There are collateral (other) duties for him. He is responsible for inventorying all the equipment on board. Every computer. Every pillow. He also needs to make sure things are in working order. If boots wear out, he needs to order more. That means managing a lot of paper so he needs organization skills. His main duty, however, is navigation officer. He checks the tides and currents and posts all that information on a white board on the bridge. Maintaining charts, ship’s routes, and flags indicating our status are part of his job. I enjoyed learning a bit more from Ensign Estela on plotting the course using triangles. Triangles provide a nice straight edge.
His advice to my students, and any young person, is to keep up your math and science. Don’t sit in front of the TV or computer, get outside and do things. It’s obvious he does since he bicycles, fishes, and enjoys salsa dancing for relaxation. We call this Sharpening the Saw.
This week my students are studying how to communicate across distances on the ocean. How do ships communicate, for example? A ship might not have a radio. Flags work. There is a flag which states what country you are from. There are flags that say you have a net or a diver in the water. There are flags which tell your call sign if you want to speak by radio. There is even a flag for every letter of the alphabet. All these flags are up on the flying bridge, the highest deck on the ship.
Did You Know?
The ship usually uses true north for navigation. However, if that system fails, it uses magnetic north. North is 0°. That is like 90° on a coordinate grid. That is a bit confusing. We use degrees on maps all the time. Just remember that 0°N is used for navigation and wind direction.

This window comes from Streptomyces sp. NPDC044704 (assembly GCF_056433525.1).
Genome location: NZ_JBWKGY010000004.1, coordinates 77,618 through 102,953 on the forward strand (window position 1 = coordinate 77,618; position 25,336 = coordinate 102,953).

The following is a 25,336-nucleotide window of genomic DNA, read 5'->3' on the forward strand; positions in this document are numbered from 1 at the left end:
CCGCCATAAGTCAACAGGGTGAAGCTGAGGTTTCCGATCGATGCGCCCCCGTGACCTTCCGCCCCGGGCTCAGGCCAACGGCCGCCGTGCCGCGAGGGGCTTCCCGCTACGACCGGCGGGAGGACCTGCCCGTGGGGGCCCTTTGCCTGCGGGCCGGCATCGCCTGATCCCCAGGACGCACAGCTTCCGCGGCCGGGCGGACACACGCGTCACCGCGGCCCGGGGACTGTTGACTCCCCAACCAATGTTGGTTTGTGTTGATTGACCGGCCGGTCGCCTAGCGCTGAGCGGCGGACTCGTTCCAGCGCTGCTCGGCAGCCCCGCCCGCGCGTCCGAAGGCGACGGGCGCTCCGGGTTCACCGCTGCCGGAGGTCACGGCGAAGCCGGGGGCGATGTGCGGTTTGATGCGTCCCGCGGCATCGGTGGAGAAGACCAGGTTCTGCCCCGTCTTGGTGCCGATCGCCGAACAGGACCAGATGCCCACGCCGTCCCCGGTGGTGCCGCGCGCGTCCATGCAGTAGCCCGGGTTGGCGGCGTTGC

Question of the Day
Something to Think About
A tradition on board a ship is to remove one’s hat in the mess hall (dining area) and to not wear foul weather gear there. The mess hall was used during war as the hospital. People died on those tables and it is a sign of respect to remove one’s hat. Hats are often used to show respect. People remove their hats at a ball game to sing the national anthem. Men tip their hats to acknowledge a woman’s presence. People remove their hats in eating establishments. It is good to learn a country’s or culture’s (such as a ship) customs so as not to offend someone. That is also a sign of respect. When visiting churches while a tourist in Russia, I covered my head and wore a skirt, as is their custom. On board ship, once I leave my room for my watch, I shouldn’t return until my watch is over. That means carrying my computer, cameras, notes, jacket, phone, cup, water bottle, etc. with me so I don’t disturb those asleep. It’s just like being quiet in the halls at school. Guess what? They don’t want us talking in these halls either since someone is always sleeping. It is rude to disturb others, whether it be their sleep or learning.